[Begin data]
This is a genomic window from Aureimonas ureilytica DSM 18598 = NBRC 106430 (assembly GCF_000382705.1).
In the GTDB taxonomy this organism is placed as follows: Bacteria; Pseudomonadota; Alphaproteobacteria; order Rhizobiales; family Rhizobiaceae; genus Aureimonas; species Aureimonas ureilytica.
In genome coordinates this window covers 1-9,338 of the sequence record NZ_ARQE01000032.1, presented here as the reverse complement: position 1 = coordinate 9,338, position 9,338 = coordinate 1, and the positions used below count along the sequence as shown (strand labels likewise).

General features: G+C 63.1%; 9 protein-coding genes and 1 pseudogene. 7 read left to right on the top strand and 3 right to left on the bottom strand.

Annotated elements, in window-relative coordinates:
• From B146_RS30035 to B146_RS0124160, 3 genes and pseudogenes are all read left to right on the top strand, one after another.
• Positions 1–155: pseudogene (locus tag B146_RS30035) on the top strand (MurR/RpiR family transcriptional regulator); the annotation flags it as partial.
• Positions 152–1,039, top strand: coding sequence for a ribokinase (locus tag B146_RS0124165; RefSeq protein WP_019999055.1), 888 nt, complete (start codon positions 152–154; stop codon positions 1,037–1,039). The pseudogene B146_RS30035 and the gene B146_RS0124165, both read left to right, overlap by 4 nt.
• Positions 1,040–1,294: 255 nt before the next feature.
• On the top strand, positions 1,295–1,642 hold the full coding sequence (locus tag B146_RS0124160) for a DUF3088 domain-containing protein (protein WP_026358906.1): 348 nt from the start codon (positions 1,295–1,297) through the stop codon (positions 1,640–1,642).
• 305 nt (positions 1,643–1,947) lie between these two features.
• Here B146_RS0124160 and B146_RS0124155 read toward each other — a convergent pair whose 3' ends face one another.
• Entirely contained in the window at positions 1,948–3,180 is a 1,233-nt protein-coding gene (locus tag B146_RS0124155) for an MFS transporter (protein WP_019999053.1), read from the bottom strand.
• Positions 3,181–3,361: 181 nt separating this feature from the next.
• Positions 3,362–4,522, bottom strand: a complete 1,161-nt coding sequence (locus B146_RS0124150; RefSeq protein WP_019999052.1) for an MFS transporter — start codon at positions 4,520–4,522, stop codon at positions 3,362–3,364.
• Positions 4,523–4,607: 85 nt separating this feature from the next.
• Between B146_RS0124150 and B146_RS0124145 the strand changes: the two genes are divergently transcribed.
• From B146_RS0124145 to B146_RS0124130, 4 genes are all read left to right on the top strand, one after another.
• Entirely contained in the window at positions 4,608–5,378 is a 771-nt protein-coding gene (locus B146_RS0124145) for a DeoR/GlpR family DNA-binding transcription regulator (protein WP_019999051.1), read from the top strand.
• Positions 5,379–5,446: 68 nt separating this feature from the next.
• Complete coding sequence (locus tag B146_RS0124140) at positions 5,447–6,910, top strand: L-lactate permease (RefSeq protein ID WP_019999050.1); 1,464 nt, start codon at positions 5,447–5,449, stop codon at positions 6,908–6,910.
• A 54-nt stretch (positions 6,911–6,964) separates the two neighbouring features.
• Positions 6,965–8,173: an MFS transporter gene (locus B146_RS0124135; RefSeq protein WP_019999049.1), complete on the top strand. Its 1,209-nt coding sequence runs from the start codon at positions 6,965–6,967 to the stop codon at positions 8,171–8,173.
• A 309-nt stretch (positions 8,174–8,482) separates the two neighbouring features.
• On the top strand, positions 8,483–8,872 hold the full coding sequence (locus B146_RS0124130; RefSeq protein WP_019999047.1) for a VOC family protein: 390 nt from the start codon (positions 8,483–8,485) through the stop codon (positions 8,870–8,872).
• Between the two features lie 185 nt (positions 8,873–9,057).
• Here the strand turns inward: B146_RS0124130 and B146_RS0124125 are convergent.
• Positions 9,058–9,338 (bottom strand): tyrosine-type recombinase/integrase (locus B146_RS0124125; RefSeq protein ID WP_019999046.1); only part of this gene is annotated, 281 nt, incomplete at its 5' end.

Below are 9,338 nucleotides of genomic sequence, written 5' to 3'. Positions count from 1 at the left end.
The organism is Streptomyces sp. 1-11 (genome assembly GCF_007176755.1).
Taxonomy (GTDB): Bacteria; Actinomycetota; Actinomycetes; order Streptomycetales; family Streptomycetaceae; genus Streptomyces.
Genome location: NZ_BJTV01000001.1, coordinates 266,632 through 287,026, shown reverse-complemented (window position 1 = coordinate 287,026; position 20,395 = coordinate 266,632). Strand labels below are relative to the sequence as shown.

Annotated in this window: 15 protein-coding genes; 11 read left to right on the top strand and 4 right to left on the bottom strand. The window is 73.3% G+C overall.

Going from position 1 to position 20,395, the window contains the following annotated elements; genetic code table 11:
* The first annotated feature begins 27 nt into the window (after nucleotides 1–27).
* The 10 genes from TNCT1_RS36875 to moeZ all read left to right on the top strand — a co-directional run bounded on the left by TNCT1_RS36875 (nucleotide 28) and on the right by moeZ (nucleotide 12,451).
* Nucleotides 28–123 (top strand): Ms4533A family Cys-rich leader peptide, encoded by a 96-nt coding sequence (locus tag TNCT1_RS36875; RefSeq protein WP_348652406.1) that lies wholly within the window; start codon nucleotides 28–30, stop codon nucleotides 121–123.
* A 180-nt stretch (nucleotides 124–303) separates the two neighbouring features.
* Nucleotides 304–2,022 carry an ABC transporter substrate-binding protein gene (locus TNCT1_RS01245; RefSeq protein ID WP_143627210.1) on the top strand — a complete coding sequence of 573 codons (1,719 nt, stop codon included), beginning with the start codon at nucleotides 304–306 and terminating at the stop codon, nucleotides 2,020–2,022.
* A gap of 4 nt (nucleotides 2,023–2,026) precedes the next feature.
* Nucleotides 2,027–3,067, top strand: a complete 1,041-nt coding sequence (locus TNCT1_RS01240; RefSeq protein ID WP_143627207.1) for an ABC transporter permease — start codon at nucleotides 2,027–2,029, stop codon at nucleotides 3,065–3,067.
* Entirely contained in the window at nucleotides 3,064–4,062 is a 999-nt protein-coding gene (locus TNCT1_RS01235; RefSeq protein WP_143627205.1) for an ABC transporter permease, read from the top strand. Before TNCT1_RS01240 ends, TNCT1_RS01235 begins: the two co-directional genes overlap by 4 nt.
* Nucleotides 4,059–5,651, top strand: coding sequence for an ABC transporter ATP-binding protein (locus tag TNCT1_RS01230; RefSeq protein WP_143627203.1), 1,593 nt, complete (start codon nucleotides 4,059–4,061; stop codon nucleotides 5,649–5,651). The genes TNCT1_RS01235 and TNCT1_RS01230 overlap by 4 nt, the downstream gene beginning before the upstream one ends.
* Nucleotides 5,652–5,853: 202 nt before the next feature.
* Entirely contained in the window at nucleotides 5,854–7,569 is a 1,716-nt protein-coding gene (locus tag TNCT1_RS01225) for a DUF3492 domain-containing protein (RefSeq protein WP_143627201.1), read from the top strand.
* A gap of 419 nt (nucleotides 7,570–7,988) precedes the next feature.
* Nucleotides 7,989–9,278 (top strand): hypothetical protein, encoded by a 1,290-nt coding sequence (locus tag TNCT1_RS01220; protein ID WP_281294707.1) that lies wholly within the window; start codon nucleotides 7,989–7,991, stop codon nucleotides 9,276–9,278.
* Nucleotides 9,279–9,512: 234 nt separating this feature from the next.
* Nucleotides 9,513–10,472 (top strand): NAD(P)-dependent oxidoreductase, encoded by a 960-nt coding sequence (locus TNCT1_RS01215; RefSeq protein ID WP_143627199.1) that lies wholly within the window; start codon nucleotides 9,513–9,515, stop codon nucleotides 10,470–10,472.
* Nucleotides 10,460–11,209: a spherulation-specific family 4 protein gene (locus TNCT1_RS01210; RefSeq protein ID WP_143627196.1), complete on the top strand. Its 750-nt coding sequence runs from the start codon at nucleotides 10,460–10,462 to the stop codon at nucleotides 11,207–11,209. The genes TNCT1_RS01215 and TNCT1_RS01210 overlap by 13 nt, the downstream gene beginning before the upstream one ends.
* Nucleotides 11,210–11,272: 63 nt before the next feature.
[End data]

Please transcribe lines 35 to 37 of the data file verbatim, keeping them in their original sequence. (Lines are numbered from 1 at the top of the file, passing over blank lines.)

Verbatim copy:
* The first annotated feature begins 27 nt into the window (after nucleotides 1–27).
* The 10 genes from TNCT1_RS36875 to moeZ all read left to right on the top strand — a co-directional run bounded on the left by TNCT1_RS36875 (nucleotide 28) and on the right by moeZ (nucleotide 12,451).
* Nucleotides 28–123 (top strand): Ms4533A family Cys-rich leader peptide, encoded by a 96-nt coding sequence (locus tag TNCT1_RS36875; RefSeq protein WP_348652406.1) that lies wholly within the window; start codon nucleotides 28–30, stop codon nucleotides 121–123.